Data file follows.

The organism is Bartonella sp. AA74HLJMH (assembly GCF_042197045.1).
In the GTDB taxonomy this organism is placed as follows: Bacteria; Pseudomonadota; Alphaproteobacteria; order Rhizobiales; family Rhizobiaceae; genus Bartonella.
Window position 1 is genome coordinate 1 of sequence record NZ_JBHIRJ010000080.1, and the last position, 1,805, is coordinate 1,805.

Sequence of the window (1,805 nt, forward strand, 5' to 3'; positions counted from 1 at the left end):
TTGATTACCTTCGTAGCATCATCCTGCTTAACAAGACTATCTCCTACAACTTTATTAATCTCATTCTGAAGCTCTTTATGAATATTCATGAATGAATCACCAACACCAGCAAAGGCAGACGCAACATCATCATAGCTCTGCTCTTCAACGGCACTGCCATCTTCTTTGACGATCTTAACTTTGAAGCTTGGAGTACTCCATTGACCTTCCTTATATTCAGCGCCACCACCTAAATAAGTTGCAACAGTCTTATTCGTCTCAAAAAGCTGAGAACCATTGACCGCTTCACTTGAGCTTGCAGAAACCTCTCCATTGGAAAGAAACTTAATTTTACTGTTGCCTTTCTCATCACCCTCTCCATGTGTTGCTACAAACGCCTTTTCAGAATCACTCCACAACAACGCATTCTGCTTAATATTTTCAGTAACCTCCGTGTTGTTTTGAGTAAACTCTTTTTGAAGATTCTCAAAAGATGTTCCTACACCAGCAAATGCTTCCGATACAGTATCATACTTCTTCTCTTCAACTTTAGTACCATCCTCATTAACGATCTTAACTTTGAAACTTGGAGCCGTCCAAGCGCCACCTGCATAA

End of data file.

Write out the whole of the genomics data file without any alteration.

The organism is Bartonella sp. AA74HLJMH (assembly GCF_042197045.1).
In the GTDB taxonomy this organism is placed as follows: Bacteria; Pseudomonadota; Alphaproteobacteria; order Rhizobiales; family Rhizobiaceae; genus Bartonella.
Window position 1 is genome coordinate 1 of sequence record NZ_JBHIRJ010000080.1, and the last position, 1,805, is coordinate 1,805.

Sequence of the window (1,805 nt, forward strand, 5' to 3'; positions counted from 1 at the left end):
TTGATTACCTTCGTAGCATCATCCTGCTTAACAAGACTATCTCCTACAACTTTATTAATCTCATTCTGAAGCTCTTTATGAATATTCATGAATGAATCACCAACACCAGCAAAGGCAGACGCAACATCATCATAGCTCTGCTCTTCAACGGCACTGCCATCTTCTTTGACGATCTTAACTTTGAAGCTTGGAGTACTCCATTGACCTTCCTTATATTCAGCGCCACCACCTAAATAAGTTGCAACAGTCTTATTCGTCTCAAAAAGCTGAGAACCATTGACCGCTTCACTTGAGCTTGCAGAAACCTCTCCATTGGAAAGAAACTTAATTTTACTGTTGCCTTTCTCATCACCCTCTCCATGTGTTGCTACAAACGCCTTTTCAGAATCACTCCACAACAACGCATTCTGCTTAATATTTTCAGTAACCTCCGTGTTGTTTTGAGTAAACTCTTTTTGAAGATTCTCAAAAGATGTTCCTACACCAGCAAATGCTTCCGATACAGTATCATACTTCTTCTCTTCAACTTTAGTACCATCCTCATTAACGATCTTAACTTTGAAACTTGGAGCCGTCCAAGCGCCACCTGCATAA